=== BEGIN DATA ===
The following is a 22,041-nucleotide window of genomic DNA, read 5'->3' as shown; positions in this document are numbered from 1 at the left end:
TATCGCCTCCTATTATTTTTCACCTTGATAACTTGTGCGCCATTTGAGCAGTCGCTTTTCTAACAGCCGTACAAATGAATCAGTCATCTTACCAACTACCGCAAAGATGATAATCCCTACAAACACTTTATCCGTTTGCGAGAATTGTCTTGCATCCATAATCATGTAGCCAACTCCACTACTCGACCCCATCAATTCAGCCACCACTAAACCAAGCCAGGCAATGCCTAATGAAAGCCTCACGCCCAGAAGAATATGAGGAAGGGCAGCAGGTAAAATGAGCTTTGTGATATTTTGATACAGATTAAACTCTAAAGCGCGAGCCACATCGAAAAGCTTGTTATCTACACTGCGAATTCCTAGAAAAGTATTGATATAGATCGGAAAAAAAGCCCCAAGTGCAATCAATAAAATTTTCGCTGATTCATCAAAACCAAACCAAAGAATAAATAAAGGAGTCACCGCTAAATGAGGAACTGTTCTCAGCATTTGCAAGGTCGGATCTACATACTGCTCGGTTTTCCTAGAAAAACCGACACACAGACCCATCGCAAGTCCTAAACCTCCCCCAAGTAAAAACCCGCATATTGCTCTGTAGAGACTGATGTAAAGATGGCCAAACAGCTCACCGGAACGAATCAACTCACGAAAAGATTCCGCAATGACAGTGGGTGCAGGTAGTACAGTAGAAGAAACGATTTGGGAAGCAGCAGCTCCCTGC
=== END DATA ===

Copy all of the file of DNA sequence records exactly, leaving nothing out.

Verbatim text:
The following is a 22,041-nucleotide window of genomic DNA, read 5'->3' as shown; positions in this document are numbered from 1 at the left end:
TATCGCCTCCTATTATTTTTCACCTTGATAACTTGTGCGCCATTTGAGCAGTCGCTTTTCTAACAGCCGTACAAATGAATCAGTCATCTTACCAACTACCGCAAAGATGATAATCCCTACAAACACTTTATCCGTTTGCGAGAATTGTCTTGCATCCATAATCATGTAGCCAACTCCACTACTCGACCCCATCAATTCAGCCACCACTAAACCAAGCCAGGCAATGCCTAATGAAAGCCTCACGCCCAGAAGAATATGAGGAAGGGCAGCAGGTAAAATGAGCTTTGTGATATTTTGATACAGATTAAACTCTAAAGCGCGAGCCACATCGAAAAGCTTGTTATCTACACTGCGAATTCCTAGAAAAGTATTGATATAGATCGGAAAAAAAGCCCCAAGTGCAATCAATAAAATTTTCGCTGATTCATCAAAACCAAACCAAAGAATAAATAAAGGAGTCACCGCTAAATGAGGAACTGTTCTCAGCATTTGCAAGGTCGGATCTACATACTGCTCGGTTTTCCTAGAAAAACCGACACACAGACCCATCGCAAGTCCTAAACCTCCCCCAAGTAAAAACCCGCATATTGCTCTGTAGAGACTGATGTAAAGATGGCCAAACAGCTCACCGGAACGAATCAACTCACGAAAAGATTCCGCAATGACAGTGGGTGCAGGTAGTACAGTAGAAGAAACGATTTGGGAAGCAGCAGCTCCCTGC